[time-nuts] Aging and Thermal Correction in Holdover

Bob Stewart bob at evoria.net
Thu Oct 27 12:13:06 EDT 2016

Hi Attila,
Thanks for confirming that the thermal impact on the aging rate is minimal.  I had suspected that that was so, but had no easy way to tell.  Since I want to keep this as simple as possible, I'll probably stay with a simple division of the DAC delta over 3.5 days.  And since the thermal impact seems to be 1:1 to the DAC delta under most circumstances, I may experiment with modifying the beginning and end points of the calculation by the temperature.  But, hopefully with a long enough averaging period, it won't make much of a difference.
The odd thing about the thermal impact is that if the thermal change delta is too high, it's no longer 1:1.  I suspect that may be because it's an easy thing for the OCXO's heater to add BTUs, but it can only subtract them passively.  And shedding BTUs into a rising temperature environment is problematic.


      From: Attila Kinali <attila at kinali.ch>
 To: Bob Stewart <bob at evoria.net>; Discussion of precise time and frequency measurement <time-nuts at febo.com> 
 Sent: Wednesday, October 26, 2016 1:28 PM
 Subject: Re: [time-nuts] Aging and Thermal Correction in Holdover
On Wed, 26 Oct 2016 17:01:17 +0000 (UTC)
Bob Stewart <bob at evoria.net> wrote:

> I'm working on the Aging and Thermal Correction algorithms in my GPSDO.  At 
> this point, it's pretty simple: For aging, every X seconds I either 
> increment or decrement the DAC value by 1 as determined by the unit's 
> performance history.  For thermal, every X seconds (user settable) I check 
> to see if the thermistor has increased or decreased and step the DAC one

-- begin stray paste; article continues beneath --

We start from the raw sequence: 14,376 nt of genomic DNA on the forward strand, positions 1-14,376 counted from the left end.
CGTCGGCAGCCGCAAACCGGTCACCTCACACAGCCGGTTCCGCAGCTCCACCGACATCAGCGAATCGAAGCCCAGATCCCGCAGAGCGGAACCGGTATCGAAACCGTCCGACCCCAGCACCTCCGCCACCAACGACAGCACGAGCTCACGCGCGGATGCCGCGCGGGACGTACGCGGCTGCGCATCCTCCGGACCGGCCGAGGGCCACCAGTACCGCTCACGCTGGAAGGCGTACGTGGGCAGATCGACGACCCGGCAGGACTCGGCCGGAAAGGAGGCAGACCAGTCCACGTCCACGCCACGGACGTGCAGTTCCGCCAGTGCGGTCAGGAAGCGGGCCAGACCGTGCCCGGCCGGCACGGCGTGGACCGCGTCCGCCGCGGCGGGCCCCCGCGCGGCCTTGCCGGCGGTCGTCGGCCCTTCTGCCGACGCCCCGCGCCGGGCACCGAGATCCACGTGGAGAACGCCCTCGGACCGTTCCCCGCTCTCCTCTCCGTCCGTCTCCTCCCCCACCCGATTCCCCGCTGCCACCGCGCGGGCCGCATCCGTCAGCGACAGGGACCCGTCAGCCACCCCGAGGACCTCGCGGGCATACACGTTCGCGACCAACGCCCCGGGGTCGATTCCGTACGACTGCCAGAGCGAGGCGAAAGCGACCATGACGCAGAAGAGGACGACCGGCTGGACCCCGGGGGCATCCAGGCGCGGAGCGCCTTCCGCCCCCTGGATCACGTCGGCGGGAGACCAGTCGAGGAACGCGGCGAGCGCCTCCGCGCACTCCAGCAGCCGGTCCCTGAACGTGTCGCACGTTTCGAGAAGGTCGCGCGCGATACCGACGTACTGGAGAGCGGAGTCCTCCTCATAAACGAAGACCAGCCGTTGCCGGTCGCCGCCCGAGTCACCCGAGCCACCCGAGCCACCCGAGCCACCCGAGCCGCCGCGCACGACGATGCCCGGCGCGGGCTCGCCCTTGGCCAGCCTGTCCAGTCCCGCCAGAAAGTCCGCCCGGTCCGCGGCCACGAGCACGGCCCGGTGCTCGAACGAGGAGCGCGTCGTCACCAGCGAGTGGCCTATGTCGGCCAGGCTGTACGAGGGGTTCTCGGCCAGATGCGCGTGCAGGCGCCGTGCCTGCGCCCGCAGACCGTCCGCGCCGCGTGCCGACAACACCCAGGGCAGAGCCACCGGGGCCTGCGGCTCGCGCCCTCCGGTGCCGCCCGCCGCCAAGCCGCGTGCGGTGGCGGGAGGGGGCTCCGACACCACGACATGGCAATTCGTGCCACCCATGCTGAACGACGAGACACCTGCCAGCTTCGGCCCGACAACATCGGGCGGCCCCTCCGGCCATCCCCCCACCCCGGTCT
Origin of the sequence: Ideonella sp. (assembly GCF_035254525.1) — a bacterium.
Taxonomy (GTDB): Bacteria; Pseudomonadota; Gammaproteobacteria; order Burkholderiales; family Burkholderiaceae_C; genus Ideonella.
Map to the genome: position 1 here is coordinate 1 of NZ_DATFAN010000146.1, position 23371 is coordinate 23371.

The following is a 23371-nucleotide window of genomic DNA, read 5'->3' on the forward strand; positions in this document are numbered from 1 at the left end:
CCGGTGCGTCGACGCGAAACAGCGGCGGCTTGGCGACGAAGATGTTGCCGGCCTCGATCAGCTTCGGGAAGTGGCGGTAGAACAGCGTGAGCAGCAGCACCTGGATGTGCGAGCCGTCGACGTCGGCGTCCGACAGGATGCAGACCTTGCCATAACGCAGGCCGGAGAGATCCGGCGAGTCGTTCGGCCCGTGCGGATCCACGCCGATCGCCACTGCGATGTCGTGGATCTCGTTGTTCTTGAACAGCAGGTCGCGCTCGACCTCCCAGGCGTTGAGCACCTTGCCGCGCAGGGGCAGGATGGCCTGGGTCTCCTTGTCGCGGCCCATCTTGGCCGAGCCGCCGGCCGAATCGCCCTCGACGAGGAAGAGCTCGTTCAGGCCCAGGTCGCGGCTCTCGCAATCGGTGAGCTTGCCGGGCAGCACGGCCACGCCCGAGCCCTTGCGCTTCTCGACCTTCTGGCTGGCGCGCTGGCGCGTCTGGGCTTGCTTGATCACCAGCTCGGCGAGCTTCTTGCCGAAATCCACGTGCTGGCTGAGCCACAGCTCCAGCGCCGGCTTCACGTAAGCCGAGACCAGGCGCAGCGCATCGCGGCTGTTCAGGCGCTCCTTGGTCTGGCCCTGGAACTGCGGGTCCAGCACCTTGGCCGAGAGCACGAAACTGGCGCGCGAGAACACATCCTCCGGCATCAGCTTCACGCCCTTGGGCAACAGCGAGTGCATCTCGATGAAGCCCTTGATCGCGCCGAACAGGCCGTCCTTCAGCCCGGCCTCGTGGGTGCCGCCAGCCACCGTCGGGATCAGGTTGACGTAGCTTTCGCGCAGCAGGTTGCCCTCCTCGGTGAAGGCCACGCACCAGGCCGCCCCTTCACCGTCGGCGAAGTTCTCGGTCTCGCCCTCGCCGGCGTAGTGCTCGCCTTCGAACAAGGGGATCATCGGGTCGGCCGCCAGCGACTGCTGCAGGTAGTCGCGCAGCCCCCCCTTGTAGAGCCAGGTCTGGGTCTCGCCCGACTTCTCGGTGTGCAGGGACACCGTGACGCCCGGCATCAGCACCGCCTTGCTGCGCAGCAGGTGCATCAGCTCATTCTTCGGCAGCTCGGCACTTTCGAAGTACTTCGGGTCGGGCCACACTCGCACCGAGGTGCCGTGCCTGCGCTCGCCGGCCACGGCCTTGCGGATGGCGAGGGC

> step in that direction.
> So, now I'm wondering if there's any correlation between the temperature and 
> aging.  IOW, if the ambient temperature in the case goes up a degree F, does 
> that change the aging rate by some small fractional value?  I recognize that 
> there is a point of diminishing returns, and I may have already hit that.

Yes, there is a coupling between temperature and aging, but how large it
is and into which direction depends highly on your system. It is also
very likely to change over time. But in general it will be drowned by
all other effects and uncertainties.

In general you don't want to set those parameters by hand, but let the control
loop estimate them. This is called adaptive control and the most common
way to do it is to use a Kalman Filter. There are many tutorials on the
net how to build a simple Kalman Filter. As a system model I suggest to use
the simplest that you can imagine that captures enough of the effects
to reach the results you want. E.g. in your case, I would go for a linear
or quadratic temperature dependence and a linear time aging. If you add
more parameters and make the system more complex, run into the risk that
your control system is unable to get good guesses for the parameters and
thus becomes unstable

            Attila Kinali

Malek's Law:
        Any simple idea will be worded in the most complicated way.


More information about the time-nuts mailing list